The Wanderer

I used to be a story traveller. I had a few loose story ideas in mind, but I mostly wanted to go exploring. It was fun. I had a bunch of characters or a setting as a starting point, and tended to work outwards from there. It’s not a bad route: you get to know your characters well, you get to explore a world through their eyes. Everything feels very, very natural, and you can capture a lot of nuances of human interaction because you’re not trying to fit round things through a square shaped hole to make your plot move forwards.

The downside is you can wander off anywhere, kind of forgetting that plot unless you knew instinctively where the characters should be heading. Wandering is good if you’ve a strong sense of place and you want to explore that. It’s useful for that travelogue element of SFF, of discovering places. It puts your imagination in centre stage (though you better have a good one). It’s possibly even useful for some cool character interaction. But I wouldn’t want to write an intricate crime novel this way, and nor is it useful for making calculated story structures.

The Architect

These are the types of writers who need to plan the plot out in immense detail before they’d even go near the actual writing. I’m talking about a far extreme on this writing spectrum. Some folk want to know not just the beginning, middle and end, chapter by chapter, but every little detail in the middle. That’s cool, of course. You can do a heck of a lot of clever stuff this way. You can not only tick off the kind of structure you want (three acts or more?) but you can make intricate things happen, or see plot issues before you get stuck writing them. You can research the hell out of a concept and nail, for example, a classy piece of period detail. Some say it’s a great way of preventing writer’s block, too, because you know absolutely what you’re going to write about.

Personally, committing fully to this approach takes away a lot of the fun. I like the element of discovery through characters’ eyes, which can then impact the plot, and what if I want to tweak the plot half way through, if things don’t feel right? What’s more, I can’t even get a feel for things until I begin putting prose on paper. Perhaps things can seem a little forced – as if characters are simply jumping through hoops and not acting like human beings at all. It’s not the case all the time, of course, but this is the internet and it was made for sweeping generalisations.

The lighthouse seeker

You’re the kind of kid that sits somewhere in between. You need those markers to aim towards, perhaps the general story acts you have in mind. You can go for runs or a long walk and dwell on nudging things in certain directions; that creative freedom is there. But you can’t be doing with the rigid planning. In fact, rigid planning is just so 1980s, and makes you feel like you’re wearing Spandex. You know instinctively, however, if your story does not hit those certain points at the right time, you’re going to be royally screwed. You story will collapse quicker than a tower of cards.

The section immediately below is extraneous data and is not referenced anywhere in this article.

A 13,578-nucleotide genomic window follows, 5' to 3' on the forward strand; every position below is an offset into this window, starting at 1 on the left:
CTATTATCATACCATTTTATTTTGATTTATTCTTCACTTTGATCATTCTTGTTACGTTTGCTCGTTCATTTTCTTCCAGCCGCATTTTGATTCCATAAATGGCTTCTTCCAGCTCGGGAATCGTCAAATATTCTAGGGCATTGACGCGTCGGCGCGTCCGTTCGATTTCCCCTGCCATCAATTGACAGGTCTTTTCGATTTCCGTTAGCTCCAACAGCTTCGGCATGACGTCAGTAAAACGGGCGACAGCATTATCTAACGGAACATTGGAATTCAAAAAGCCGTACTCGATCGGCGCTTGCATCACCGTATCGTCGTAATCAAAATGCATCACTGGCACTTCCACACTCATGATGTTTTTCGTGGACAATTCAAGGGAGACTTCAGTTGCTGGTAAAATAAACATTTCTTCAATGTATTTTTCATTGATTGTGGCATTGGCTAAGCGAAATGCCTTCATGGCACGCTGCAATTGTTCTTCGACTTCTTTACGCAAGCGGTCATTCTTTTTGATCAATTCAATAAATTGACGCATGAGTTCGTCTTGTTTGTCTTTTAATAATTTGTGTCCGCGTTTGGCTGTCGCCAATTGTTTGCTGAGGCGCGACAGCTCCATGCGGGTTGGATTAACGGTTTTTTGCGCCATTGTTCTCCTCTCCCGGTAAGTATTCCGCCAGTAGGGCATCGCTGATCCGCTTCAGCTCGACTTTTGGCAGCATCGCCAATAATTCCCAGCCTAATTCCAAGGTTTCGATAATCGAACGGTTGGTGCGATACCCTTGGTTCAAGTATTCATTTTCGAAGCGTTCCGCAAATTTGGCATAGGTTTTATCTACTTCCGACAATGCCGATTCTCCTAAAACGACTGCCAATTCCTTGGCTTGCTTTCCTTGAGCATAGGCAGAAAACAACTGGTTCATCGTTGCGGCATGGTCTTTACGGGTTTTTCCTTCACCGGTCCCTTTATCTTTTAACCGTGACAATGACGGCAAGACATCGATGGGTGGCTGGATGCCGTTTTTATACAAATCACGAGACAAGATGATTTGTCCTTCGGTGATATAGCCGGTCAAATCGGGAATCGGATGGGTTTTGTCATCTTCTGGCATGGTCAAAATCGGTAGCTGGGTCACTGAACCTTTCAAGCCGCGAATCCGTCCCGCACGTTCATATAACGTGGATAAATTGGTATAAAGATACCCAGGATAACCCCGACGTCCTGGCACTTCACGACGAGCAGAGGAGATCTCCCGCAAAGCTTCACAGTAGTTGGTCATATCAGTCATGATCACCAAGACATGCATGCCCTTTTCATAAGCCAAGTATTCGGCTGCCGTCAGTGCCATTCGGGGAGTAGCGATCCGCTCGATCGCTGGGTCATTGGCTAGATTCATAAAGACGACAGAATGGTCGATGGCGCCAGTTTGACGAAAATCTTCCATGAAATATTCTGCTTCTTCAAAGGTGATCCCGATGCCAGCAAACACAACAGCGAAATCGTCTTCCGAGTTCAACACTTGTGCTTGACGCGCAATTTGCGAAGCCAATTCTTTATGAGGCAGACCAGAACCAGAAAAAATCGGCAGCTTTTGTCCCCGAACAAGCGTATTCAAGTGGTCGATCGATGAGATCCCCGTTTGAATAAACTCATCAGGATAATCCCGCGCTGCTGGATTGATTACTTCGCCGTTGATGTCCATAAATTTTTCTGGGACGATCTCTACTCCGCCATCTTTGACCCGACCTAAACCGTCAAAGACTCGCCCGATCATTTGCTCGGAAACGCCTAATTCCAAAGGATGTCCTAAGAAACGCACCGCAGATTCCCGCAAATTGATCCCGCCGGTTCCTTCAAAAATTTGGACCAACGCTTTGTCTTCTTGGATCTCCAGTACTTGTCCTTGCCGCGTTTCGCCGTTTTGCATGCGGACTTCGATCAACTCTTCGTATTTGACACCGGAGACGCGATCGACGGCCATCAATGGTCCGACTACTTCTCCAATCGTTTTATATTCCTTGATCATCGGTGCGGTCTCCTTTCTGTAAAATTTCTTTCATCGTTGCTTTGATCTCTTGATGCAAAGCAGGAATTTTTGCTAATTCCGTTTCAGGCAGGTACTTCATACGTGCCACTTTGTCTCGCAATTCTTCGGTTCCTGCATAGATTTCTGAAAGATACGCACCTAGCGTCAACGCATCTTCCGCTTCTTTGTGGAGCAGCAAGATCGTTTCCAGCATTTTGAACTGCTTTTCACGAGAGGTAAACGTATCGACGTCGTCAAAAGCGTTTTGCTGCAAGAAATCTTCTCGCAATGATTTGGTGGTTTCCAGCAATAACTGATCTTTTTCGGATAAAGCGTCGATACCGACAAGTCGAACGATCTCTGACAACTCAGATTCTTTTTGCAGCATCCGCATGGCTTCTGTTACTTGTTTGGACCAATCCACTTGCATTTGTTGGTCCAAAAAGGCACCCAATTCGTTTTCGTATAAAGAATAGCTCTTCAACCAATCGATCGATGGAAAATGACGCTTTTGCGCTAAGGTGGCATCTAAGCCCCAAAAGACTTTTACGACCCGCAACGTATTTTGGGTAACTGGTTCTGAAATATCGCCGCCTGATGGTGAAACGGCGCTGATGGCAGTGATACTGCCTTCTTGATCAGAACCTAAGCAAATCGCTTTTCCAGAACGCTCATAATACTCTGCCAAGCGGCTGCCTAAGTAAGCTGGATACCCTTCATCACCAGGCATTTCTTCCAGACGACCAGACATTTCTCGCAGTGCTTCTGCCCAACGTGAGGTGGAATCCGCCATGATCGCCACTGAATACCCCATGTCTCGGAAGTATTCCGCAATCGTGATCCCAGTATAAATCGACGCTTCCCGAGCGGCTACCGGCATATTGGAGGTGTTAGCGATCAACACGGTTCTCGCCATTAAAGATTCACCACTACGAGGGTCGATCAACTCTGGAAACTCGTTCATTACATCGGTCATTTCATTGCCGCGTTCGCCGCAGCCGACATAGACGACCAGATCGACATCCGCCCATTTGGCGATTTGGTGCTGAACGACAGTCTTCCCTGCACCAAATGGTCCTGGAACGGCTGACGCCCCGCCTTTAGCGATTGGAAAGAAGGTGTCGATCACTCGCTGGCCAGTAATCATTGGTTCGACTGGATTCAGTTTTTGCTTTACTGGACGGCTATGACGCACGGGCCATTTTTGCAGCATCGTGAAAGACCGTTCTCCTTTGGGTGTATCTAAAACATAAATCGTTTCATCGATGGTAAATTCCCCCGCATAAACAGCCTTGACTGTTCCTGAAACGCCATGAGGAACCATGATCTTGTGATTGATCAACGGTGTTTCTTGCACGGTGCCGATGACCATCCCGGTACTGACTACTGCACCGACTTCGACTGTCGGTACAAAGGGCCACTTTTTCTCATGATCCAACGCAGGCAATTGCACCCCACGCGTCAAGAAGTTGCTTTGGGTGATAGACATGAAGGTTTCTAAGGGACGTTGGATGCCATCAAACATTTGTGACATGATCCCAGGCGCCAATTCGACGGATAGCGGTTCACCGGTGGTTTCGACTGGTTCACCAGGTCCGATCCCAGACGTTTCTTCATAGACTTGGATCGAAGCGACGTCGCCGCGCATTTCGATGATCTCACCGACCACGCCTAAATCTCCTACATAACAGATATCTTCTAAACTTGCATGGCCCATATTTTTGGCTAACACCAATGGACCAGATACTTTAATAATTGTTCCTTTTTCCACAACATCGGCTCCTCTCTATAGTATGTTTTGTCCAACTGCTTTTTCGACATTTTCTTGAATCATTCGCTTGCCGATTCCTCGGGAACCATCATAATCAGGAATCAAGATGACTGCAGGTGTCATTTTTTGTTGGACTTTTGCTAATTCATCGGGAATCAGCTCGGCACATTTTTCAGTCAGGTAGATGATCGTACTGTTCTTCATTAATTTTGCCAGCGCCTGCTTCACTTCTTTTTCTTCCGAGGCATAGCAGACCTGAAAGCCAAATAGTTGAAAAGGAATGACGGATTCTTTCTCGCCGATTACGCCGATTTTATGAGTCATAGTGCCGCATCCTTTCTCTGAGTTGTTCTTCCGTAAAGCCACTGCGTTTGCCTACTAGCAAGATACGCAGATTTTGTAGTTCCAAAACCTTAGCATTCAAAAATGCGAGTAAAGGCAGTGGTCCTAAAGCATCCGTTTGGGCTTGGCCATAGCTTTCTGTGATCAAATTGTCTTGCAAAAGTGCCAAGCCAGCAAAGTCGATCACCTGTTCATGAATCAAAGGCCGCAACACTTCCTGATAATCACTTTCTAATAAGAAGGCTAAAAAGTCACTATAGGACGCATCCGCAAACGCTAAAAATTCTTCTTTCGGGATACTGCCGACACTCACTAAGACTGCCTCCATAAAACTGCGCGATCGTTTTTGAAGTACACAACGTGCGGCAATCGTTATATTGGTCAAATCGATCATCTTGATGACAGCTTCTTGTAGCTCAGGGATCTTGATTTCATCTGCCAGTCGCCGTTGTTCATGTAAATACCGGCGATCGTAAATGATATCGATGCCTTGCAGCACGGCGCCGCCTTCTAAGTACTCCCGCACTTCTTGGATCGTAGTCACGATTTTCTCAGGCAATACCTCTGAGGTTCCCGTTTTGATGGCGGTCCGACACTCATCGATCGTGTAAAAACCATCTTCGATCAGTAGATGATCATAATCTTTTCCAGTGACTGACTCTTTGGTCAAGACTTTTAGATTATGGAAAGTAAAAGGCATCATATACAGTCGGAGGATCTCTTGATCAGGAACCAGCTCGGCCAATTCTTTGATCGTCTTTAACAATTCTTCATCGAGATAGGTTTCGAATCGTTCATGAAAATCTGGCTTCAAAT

I used to be like you too, for one book, then Trying To End A Fantasy Series happened to me.

The fluidly fluid approach

Now this is how I’m currently finding my planning efforts. I’ve got in-depth character sketches. I’ve got my worldbuilding all done. I’ve got a series to end, a fairly rigid plot in mind but I need the fluidity of being able to shift things around. To make pieces fit. To make characters resolve their personal plot-lines, to clean up four books of a sprawling mess of ideas. There’s a whole fuck-ton of juggling that’s going on right now, and I still want to maintain that individual novel essence, rather than this book end up being a linear coda to what I’ve done before. No clean-cut approach to planning will work. I need to respect the novel.

I guess in the days before Scrivener this could easily have been arranged with a bunch of Post-It notes and scrapbook scribblings, but on screen, in that wonderful programme, everything is much easier to control. I can move back and forth between a plot or sub-plot, and my writing, which then informs the plot, which then informs the writing, and so on. With Scrivener, I’m totally on top of everything. The idea of sitting down and planning a beginning, middle and end seems laughable right now – I’m picking up ends from two other books. Likewise, if I just went into this blindly, I’d be a moron. Having simple checkpoints doesn’t seem to be enough either, and a world without writing software fills me with fear. Who knows how this will end?

It’s important to say that there’s a whole load of other stuff to keep in mind. You’ve got the worldbuilding (real or secondary), the style to choose (first person or third?), the characters to make real and give lives to, but I’m not going to harp on about those parts right now.

Like you lot, I find the process fascinating, because it shows much about the mind of a writer as it does explain their end results. So, how do you go about planning yours? Are you anally retentive or a free Bohemian spirit who eats writing rules for breakfast?